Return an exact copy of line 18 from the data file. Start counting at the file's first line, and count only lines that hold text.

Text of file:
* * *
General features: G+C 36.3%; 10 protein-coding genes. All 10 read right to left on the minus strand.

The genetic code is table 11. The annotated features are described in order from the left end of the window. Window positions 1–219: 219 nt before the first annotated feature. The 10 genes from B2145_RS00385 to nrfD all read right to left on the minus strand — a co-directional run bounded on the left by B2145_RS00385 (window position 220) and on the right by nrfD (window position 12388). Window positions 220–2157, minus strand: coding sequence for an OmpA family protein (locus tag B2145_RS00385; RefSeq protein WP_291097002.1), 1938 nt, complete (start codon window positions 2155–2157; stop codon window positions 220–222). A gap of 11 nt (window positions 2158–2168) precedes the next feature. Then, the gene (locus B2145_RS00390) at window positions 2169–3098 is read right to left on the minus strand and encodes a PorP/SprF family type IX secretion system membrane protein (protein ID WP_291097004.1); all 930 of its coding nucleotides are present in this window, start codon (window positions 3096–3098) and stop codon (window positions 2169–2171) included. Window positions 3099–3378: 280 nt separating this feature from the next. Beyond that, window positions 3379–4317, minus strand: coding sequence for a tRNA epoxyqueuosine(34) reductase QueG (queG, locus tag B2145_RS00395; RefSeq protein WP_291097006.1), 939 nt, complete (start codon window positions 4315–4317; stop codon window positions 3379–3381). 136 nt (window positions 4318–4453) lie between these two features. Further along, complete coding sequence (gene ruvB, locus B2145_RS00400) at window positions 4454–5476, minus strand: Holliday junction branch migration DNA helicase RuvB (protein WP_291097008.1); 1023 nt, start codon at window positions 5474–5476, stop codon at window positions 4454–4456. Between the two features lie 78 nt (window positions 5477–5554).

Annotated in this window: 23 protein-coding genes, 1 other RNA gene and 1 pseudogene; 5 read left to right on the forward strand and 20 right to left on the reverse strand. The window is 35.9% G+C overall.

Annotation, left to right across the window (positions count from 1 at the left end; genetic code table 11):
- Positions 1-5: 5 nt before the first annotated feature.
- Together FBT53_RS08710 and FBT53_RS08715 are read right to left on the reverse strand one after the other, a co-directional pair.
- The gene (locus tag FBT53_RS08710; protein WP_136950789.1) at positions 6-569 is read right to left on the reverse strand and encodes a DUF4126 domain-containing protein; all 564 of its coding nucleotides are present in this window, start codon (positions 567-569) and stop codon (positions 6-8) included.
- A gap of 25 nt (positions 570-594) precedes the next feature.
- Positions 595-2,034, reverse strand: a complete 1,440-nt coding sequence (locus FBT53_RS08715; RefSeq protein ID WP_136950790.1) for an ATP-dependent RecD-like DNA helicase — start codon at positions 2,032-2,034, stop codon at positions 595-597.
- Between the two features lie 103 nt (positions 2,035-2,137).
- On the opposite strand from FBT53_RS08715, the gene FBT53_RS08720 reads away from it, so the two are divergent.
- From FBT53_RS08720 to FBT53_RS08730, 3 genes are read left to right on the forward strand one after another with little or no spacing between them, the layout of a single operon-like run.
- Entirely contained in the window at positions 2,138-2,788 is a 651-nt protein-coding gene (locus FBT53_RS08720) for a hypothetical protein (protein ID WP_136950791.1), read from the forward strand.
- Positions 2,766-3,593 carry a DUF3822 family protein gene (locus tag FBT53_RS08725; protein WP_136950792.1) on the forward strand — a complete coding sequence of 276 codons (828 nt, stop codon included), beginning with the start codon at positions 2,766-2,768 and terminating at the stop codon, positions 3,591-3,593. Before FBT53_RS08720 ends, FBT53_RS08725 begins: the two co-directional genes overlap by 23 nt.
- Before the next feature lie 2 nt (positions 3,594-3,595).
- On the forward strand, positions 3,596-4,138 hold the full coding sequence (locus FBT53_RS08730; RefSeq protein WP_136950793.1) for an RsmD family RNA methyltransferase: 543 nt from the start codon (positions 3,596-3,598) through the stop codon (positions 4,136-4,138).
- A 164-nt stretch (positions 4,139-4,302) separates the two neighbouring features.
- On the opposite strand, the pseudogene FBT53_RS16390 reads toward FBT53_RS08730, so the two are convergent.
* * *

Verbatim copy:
- On the opposite strand, the pseudogene FBT53_RS16390 reads toward FBT53_RS08730, so the two are convergent.